Specialist feels at home in Conway
Maternal-fetal medicine specialists care for women who have complicated or high-risk pregnancies as well as their babies. “We have the unique privilege of taking care of two patients at the same time,” said Dawn Hughes, MD. “I love that aspect of my practice.”
Dawn Hughes, a UCA graduate, has returned to Conway and brought her medical practice with her. This is great news for women with high-risk pregnancies and their babies.
Before Hughes helped establish the Conway Regional Maternal-Fetal Medicine Center of Arkansas in 2021, those mothers and babies had to turn to out-of-town specialists for the specialized care sought by those types of patients.
Maternal-fetal medicine specialists care for women who have complicated or high-risk pregnancies as well as their babies. “We have the unique privilege of taking care of two patients at the same time,” said Hughes. “I love that aspect of my practice.”
Women who benefit from maternal-fetal medicine include:
- Women who are over the age of 35 who are pregnant or want to become pregnant
- Pregnant women who have medical conditions such as autoimmune disease, diabetes, high blood pressure, and other conditions.
- Women who have had premature babies or babies with structural and genetic conditions.
Perinatal and post-natal babies who benefit include:
- Babies who have been diagnosed as high risk (not growing as well as expected).
- Babies that have had an ultrasound that revealed a structural or genetic condition.
Preconceptual consults are also a big part of Hughes’ practice.
“One of the things that we love to do is sit down with high-risk patients prior to them getting pregnant and talk them through what their risks are if they get pregnant and so they can make an educated decision and optimize having a good outcome,” said Hughes. “This way they will know what the plan will be as their pregnancy moves forward.”
She uses the word “we” often when describing the maternal-fetal medicine services at Conway Regional.
Supported by multidisciplinary teamwork and careful planning, the maternal-fetal medicine team collaborates with obstetricians, gynecologists, neonatologists, and pediatricians to care for pregnant women who are experiencing health conditions that could affect the pregnancy or women who have a history of high-risk pregnancies. The clinic also performs testing for birth defects and genetic disorders.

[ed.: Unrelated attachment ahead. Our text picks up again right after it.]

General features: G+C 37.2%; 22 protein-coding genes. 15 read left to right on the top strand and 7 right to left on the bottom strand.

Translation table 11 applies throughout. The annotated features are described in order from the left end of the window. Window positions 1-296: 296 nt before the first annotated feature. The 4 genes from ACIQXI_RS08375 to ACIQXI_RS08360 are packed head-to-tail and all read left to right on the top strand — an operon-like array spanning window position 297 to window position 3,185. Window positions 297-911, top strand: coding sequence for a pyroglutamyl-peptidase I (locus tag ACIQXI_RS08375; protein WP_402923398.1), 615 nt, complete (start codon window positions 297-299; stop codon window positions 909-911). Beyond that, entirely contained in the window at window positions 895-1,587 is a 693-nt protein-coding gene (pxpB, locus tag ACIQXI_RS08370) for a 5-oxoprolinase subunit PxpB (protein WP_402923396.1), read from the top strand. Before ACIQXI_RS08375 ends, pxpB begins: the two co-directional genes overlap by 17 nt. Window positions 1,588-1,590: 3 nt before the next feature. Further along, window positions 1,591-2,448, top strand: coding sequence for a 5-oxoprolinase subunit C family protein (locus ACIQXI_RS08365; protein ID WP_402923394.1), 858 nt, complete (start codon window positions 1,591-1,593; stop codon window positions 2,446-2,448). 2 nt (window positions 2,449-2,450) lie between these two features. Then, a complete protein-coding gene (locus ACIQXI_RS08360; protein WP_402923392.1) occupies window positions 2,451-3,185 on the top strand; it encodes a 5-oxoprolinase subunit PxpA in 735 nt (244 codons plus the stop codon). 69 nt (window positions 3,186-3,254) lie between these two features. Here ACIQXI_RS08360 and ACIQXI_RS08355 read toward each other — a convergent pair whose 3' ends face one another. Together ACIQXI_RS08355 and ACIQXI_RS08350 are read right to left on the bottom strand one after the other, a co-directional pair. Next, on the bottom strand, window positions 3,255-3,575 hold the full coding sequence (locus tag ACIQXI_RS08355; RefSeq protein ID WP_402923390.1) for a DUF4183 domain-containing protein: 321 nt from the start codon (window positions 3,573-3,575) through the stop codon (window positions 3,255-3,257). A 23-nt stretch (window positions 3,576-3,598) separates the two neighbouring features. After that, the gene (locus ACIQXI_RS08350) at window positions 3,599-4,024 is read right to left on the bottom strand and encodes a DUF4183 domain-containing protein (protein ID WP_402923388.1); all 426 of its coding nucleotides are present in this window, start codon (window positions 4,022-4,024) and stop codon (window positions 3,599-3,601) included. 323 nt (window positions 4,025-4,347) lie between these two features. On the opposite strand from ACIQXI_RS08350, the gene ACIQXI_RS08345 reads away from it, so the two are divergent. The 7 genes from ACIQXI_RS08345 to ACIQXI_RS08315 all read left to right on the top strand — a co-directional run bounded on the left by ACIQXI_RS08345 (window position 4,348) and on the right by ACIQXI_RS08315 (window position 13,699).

“We work in addition to, not in place of, the patient’s care team,” said Hughes. “We are supporters of the pregnancy. They are still going to deliver at their home hospital with their primary obstetrician (OB). The primary OB is still their point person who still makes medical decisions for their care.”
Hughes’ role is to perform the research, determine the risks, and prepare a delivery plan for the mother and baby.
Hughes explained, “What I love about my job is that in maternal-fetal medicine, every patient is so different, and you have to take into consideration how the mom and baby interact,” Hughes said. “You must have a specific plan of care for that mom and that baby. The plan of care is never going to look the same. It keeps our job interesting because no two patients are remotely the same.”
Some patients visit the center before they get pregnant. Other patients will visit during the first trimester if they have had a history of an early loss or if early genetic screening is needed. Most patients visit mid-way through the pregnancy for a targeted ultrasound.
“On the first visit, we dive into the patient’s medical and genetic history to explore all the things that can change or complicate the pregnancy. From there, we develop a plan of care and make an outline of what the pregnancy should look like,” she said.
For some patients, Hughes added, “it’s coming to see us once and we make our recommendations and send them back to their OB-GYN. Other patients see us every single week. For instance, diabetic patients see us weekly in person or over telemedicine for insulin adjustments.”
Hughes relies on a three-person team that she brought with her to Conway in 2021.
“I’m nothing without my nurse practitioner (Stacey Johnson, APRN (Advanced Practice Nurse) and my two sonographers (Jyl Sullivan and Kristen Thompson),” she said. “They are going to be the first eyes and hands on these babies, and they’ve seen everything before. Stacey is going to do everything to make sure these patients get everything they need and that takes a lot of coordination and communication. We have a team that helps the patients feel comfortable. They get to know the four of us really well and they know what to expect because of the communication.”
Moving Practice to Conway
Moving her practice from Little Rock to Conway shouldn’t surprise anyone, Hughes says.
“We love Conway,” she said. “I went to college at UCA. My husband (Robbie) was born here, and his grandparents live here. Conway is the perfect hybrid of having all the perks of living in the big city, but it still has a very unique small-town feel.”
A major part of the lure for Hughes is the practice environment that she has been able to create.
“I’m able to have more control and give patients the time that they deserve,” she said. “There is nothing more precious than becoming a mom and it is such a privilege to be involved in their care. I don’t want my patients to feel rushed. I want them to know that they have our undivided attention, they have our support, and they are getting the best care from the best team.”
(This article was originally published in the October issue of Faulkner County Lifestyle.)